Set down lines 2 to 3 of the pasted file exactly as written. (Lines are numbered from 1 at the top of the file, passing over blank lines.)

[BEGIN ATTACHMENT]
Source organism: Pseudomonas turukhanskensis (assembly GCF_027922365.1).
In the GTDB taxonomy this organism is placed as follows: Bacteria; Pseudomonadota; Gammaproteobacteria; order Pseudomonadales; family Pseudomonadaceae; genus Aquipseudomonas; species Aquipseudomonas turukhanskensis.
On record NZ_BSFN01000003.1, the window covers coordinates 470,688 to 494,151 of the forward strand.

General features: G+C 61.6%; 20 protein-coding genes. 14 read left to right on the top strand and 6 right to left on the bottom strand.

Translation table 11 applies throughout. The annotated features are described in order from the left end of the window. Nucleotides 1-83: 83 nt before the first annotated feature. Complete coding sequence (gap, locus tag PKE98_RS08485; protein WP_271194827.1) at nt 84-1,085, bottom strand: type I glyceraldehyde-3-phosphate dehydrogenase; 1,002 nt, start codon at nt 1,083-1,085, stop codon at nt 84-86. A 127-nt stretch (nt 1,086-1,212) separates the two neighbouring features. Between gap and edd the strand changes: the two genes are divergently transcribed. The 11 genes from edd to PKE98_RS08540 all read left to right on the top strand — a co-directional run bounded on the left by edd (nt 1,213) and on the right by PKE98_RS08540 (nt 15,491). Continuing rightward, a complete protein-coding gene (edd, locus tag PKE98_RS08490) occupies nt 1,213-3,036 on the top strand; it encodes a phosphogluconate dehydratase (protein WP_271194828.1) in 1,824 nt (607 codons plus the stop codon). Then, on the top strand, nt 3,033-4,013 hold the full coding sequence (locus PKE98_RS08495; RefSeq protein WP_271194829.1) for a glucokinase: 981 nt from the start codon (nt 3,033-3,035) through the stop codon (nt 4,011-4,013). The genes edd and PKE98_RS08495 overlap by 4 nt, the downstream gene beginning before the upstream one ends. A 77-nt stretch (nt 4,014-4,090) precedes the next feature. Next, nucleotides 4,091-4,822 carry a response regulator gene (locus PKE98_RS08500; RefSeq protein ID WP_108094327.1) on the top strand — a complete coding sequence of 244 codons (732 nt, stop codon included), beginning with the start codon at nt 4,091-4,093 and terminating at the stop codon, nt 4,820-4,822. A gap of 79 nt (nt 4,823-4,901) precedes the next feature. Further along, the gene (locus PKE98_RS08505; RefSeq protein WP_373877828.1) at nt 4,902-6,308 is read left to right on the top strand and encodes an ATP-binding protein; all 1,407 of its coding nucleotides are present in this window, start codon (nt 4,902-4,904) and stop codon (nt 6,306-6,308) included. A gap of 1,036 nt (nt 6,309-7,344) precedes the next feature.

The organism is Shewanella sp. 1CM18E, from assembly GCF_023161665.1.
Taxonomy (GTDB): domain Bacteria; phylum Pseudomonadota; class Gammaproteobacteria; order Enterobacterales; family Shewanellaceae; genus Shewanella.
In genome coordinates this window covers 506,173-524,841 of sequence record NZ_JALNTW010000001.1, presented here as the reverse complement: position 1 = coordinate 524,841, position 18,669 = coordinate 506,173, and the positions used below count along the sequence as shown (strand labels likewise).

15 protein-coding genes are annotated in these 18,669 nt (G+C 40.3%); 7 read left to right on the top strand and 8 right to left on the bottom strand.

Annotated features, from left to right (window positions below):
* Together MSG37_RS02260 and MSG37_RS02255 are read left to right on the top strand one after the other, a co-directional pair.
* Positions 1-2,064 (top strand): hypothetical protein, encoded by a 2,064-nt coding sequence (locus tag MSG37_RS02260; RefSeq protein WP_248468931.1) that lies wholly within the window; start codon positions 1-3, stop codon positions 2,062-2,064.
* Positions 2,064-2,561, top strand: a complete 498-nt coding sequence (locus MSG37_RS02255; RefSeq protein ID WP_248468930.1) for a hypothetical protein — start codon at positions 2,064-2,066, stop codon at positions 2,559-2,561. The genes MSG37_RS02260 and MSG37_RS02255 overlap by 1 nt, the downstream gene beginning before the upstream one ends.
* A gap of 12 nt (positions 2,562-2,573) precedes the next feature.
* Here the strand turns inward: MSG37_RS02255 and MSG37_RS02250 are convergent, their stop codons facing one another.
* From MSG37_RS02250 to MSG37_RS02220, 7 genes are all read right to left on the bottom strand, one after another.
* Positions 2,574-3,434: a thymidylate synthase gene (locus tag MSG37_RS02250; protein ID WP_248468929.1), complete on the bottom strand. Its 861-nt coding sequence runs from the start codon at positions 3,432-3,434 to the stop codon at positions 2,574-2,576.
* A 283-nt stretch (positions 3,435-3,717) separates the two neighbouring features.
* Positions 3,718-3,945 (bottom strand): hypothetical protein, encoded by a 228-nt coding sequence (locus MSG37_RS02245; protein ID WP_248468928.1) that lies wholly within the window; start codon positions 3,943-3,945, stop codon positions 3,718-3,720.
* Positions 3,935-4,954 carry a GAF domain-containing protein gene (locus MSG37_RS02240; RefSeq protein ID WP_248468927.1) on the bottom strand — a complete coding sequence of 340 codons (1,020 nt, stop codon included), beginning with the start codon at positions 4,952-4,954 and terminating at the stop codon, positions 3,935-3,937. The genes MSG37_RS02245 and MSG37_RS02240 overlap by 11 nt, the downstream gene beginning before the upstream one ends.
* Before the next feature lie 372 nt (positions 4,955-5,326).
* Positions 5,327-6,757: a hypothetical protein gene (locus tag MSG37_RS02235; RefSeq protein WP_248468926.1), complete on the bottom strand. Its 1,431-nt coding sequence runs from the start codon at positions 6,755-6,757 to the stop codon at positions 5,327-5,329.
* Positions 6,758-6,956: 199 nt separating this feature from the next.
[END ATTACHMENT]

In the GTDB taxonomy this organism is placed as follows: Bacteria; Pseudomonadota; Gammaproteobacteria; order Pseudomonadales; family Pseudomonadaceae; genus Aquipseudomonas; species Aquipseudomonas turukhanskensis.
On record NZ_BSFN01000003.1, the window covers coordinates 470,688 to 494,151 of the forward strand.